Saturday, December 18, 2010

A Music Video History of Industrial Development

Allan Sherman was a comedic/ parody song writer (he was Weird Al before Weird Al) who in the 60's released Good Advice. This morning my Uncle Bob posted a Good Advice music video on his Facebook page. The video and song provide a fun history of American industrial development. Enjoy.

Applications for Education
While not deep in content, this video could be a fun way to introduce or review a lesson on American industrial development in the late 19th and early 20th Centuries. 

Week in Review - Edublog Awards Edition

Good morning (day, evening) from Maine. I have to start this week's Week in Review by saying thank you once again for all of your support in the Edublog Awards. Because of you Free Technology for Teachers received three Edublog Awards on Wednesday evening.

On Monday, ten fantastic educators/bloggers and I released The Super Book of Web Tools for Educators. Just counting the views on this blog, it has already been viewed nearly 30,000 times. If you like the book and think it can help the teachers you work with, please pass it along to them in print or digital form.

Here are this week's most popular items:
1. The Super Book of Web Tools for Educators
2. Video - Project Based Learning Explained
3. How to Prepare for the Delicious Shut Down
4. Skype in the Classroom
5. Sort Google Search Results by Reading Level
6. Twurdy - A Web Search with a Readability Index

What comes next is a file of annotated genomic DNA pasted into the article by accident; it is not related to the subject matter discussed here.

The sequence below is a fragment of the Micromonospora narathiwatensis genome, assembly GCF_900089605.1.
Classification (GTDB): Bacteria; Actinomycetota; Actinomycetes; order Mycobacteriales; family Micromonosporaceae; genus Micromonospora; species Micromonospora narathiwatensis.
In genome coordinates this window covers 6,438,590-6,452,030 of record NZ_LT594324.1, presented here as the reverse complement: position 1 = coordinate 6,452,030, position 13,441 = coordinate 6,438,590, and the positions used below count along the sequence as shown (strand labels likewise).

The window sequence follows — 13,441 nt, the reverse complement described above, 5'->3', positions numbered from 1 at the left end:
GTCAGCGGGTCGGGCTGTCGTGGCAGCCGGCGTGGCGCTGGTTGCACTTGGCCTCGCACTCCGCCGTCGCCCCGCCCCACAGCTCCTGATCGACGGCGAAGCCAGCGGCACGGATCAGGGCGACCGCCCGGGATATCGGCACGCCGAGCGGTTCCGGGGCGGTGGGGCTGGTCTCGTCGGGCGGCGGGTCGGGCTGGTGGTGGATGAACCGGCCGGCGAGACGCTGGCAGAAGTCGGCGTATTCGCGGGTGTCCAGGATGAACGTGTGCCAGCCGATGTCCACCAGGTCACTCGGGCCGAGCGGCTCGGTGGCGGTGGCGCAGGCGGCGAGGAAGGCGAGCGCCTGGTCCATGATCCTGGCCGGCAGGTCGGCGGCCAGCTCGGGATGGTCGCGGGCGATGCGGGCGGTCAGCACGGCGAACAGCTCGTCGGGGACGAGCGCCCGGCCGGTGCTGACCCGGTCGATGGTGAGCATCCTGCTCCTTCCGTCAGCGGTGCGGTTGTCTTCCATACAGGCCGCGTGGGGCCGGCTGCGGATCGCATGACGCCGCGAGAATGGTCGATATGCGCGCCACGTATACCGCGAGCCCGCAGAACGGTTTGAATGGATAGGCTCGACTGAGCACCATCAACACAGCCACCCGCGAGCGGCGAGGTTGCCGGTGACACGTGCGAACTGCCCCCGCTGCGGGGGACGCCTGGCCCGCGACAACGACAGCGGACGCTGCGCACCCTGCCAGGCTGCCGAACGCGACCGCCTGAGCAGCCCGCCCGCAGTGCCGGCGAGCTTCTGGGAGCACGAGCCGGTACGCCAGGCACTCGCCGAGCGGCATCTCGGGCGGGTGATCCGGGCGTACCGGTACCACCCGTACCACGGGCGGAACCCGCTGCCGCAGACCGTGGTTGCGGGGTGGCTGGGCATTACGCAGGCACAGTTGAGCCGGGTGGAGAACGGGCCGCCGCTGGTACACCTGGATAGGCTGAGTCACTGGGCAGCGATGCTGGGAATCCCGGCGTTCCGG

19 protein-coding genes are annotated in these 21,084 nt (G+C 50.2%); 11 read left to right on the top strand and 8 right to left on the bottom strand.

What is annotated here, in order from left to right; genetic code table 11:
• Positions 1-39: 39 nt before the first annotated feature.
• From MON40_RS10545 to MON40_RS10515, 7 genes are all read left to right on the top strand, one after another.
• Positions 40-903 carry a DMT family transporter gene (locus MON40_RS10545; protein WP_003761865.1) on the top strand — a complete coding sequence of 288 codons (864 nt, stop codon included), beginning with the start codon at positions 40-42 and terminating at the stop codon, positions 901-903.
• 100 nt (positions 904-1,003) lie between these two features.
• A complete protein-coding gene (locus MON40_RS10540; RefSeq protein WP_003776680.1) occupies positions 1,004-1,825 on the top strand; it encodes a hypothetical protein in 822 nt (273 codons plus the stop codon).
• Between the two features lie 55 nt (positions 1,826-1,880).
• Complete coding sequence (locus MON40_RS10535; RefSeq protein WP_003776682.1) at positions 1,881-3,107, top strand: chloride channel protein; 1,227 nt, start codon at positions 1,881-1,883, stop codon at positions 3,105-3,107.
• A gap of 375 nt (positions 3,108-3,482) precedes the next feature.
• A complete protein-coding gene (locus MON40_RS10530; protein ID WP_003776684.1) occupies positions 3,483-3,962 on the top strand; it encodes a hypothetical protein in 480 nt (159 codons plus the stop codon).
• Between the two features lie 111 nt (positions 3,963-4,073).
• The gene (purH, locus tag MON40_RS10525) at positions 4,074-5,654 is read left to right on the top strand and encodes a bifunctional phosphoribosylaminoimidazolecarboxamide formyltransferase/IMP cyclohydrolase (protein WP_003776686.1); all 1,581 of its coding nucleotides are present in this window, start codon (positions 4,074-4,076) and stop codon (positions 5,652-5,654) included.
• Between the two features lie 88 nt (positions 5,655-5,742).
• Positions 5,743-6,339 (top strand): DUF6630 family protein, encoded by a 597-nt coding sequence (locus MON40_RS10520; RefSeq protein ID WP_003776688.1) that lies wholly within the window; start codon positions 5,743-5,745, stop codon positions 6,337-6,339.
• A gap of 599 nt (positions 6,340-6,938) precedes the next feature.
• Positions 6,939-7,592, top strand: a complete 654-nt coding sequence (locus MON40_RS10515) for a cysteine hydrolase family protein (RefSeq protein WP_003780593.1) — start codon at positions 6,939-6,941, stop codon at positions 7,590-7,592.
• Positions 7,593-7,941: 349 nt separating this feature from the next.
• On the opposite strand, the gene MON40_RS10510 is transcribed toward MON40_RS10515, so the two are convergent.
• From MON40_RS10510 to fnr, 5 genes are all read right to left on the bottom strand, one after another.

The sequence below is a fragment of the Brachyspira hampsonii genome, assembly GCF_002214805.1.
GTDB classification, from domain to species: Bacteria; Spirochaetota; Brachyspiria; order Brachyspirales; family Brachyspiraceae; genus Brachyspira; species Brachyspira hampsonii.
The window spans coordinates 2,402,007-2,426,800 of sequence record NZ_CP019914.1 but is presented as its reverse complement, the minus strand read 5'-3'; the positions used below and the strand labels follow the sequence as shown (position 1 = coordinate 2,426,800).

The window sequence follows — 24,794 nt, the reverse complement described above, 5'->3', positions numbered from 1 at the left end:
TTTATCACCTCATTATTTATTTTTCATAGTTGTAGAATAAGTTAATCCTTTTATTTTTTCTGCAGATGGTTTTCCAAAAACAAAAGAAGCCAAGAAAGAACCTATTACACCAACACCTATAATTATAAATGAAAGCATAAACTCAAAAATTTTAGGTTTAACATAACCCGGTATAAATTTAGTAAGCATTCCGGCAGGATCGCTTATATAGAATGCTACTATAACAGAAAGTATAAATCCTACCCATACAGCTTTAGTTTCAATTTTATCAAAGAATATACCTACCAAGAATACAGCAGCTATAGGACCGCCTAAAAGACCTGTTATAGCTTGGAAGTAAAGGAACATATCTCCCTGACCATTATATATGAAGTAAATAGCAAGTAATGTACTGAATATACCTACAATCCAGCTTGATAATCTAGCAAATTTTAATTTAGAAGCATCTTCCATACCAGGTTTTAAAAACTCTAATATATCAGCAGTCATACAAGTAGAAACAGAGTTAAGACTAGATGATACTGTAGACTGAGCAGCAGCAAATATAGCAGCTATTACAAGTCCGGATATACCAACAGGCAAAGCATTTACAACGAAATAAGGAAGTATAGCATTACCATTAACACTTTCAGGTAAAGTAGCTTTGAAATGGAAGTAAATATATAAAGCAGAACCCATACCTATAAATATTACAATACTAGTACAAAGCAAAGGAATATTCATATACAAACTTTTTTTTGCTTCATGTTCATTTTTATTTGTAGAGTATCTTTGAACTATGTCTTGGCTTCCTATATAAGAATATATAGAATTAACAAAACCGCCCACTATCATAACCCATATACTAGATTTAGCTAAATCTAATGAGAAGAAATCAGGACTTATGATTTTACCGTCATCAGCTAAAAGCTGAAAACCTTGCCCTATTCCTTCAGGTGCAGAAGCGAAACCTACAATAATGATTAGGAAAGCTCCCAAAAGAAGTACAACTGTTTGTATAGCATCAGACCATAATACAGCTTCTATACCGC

7. Quiz Snack - Create Simple Polls and Surveys

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Google Body Browser = Google Earth for Anatomy

I saw Google's Body Browser earlier this week, but because I didn't have the time to test drive it until this morning. After installing the latest version of Google Chrome (Body Browser won't work without it) I was able to see what all the talk was about. Body Browser gives you a 360 degree view of the human body. You can turn on layers to see bones, muscles, organs, and the nervous system. You can turn on all the layers at the same time and alter the transparency of each layer. Turn on labels to have labels appear each time you click on a part of the body. For example, if I have the bones layer turned on along with the labels, when I click on a bone a label will appear. Watch the video below to see Google Body Browser in use.

Body Browser is a Google Labs product which means it's still in the experimental stage. You should expect to find some quirks occasionally. You will also need to have the latest version of Google Chrome installed.

Applications for Education
Body Browser could be a fantastic resource for teachers and students of anatomy. By spinning the body 360 degrees students can learn to recognize parts of the anatomy from many views instead of just 2D photographic views.